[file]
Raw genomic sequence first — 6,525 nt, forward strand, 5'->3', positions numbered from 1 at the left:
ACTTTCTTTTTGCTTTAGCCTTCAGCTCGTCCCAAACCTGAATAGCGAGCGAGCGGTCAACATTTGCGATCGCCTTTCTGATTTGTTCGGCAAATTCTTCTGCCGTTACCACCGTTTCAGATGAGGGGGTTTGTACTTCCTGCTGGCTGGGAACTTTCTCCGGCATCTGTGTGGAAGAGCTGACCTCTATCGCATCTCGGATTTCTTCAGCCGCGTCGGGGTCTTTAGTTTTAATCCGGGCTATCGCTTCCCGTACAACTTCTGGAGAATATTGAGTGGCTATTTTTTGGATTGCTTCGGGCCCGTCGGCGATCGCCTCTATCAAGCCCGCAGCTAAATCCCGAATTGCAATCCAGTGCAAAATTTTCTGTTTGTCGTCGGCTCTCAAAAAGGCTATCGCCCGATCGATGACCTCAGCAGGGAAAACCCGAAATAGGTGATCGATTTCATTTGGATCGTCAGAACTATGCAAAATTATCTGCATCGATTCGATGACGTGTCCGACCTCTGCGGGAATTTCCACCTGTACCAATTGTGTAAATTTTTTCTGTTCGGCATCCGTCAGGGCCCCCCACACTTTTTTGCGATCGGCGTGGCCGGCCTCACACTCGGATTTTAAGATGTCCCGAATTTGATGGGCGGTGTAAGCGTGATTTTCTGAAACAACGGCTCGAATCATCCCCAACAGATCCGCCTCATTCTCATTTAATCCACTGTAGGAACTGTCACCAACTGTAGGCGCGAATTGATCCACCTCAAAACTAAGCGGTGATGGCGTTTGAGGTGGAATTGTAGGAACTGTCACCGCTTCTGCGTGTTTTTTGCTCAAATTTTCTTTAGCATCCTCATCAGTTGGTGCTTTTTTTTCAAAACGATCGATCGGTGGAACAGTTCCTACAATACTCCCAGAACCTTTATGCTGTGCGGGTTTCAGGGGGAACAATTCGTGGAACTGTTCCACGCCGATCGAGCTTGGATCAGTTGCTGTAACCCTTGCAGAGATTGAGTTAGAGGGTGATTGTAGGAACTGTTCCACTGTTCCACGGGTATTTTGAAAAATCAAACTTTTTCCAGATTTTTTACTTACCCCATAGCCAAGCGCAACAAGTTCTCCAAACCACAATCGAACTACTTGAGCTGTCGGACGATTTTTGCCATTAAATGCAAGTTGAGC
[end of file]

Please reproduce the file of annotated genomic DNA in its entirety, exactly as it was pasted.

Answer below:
Raw genomic sequence first — 6,525 nt, forward strand, 5'->3', positions numbered from 1 at the left:
ACTTTCTTTTTGCTTTAGCCTTCAGCTCGTCCCAAACCTGAATAGCGAGCGAGCGGTCAACATTTGCGATCGCCTTTCTGATTTGTTCGGCAAATTCTTCTGCCGTTACCACCGTTTCAGATGAGGGGGTTTGTACTTCCTGCTGGCTGGGAACTTTCTCCGGCATCTGTGTGGAAGAGCTGACCTCTATCGCATCTCGGATTTCTTCAGCCGCGTCGGGGTCTTTAGTTTTAATCCGGGCTATCGCTTCCCGTACAACTTCTGGAGAATATTGAGTGGCTATTTTTTGGATTGCTTCGGGCCCGTCGGCGATCGCCTCTATCAAGCCCGCAGCTAAATCCCGAATTGCAATCCAGTGCAAAATTTTCTGTTTGTCGTCGGCTCTCAAAAAGGCTATCGCCCGATCGATGACCTCAGCAGGGAAAACCCGAAATAGGTGATCGATTTCATTTGGATCGTCAGAACTATGCAAAATTATCTGCATCGATTCGATGACGTGTCCGACCTCTGCGGGAATTTCCACCTGTACCAATTGTGTAAATTTTTTCTGTTCGGCATCCGTCAGGGCCCCCCACACTTTTTTGCGATCGGCGTGGCCGGCCTCACACTCGGATTTTAAGATGTCCCGAATTTGATGGGCGGTGTAAGCGTGATTTTCTGAAACAACGGCTCGAATCATCCCCAACAGATCCGCCTCATTCTCATTTAATCCACTGTAGGAACTGTCACCAACTGTAGGCGCGAATTGATCCACCTCAAAACTAAGCGGTGATGGCGTTTGAGGTGGAATTGTAGGAACTGTCACCGCTTCTGCGTGTTTTTTGCTCAAATTTTCTTTAGCATCCTCATCAGTTGGTGCTTTTTTTTCAAAACGATCGATCGGTGGAACAGTTCCTACAATACTCCCAGAACCTTTATGCTGTGCGGGTTTCAGGGGGAACAATTCGTGGAACTGTTCCACGCCGATCGAGCTTGGATCAGTTGCTGTAACCCTTGCAGAGATTGAGTTAGAGGGTGATTGTAGGAACTGTTCCACTGTTCCACGGGTATTTTGAAAAATCAAACTTTTTCCAGATTTTTTACTTACCCCATAGCCAAGCGCAACAAGTTCTCCAAACCACAATCGAACTACTTGAGCTGTCGGACGATTTTTGCCATTAAATGCAAGTTGAGC